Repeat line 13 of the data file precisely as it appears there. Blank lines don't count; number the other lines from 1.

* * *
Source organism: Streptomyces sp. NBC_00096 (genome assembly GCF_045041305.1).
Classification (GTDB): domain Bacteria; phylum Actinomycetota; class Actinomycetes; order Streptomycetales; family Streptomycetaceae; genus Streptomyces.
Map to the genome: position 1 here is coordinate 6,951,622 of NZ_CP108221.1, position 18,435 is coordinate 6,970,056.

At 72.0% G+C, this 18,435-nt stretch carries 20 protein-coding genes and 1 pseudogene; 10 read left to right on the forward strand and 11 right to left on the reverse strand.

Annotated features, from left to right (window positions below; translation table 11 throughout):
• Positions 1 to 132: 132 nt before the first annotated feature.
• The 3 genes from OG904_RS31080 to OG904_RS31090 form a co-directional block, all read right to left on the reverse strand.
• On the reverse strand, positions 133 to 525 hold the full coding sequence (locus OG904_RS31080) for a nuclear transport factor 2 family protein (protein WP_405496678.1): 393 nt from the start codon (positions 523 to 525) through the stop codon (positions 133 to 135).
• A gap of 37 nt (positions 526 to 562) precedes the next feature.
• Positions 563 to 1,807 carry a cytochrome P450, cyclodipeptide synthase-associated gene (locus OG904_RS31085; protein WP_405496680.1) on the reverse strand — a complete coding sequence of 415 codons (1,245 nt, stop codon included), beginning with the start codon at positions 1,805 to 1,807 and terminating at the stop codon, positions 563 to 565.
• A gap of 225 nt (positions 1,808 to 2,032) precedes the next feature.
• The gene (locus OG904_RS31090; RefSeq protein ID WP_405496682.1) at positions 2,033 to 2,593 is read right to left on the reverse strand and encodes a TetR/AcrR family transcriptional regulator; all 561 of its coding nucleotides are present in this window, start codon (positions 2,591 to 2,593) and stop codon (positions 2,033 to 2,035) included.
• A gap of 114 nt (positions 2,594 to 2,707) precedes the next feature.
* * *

• A gap of 114 nt (positions 2,594 to 2,707) precedes the next feature.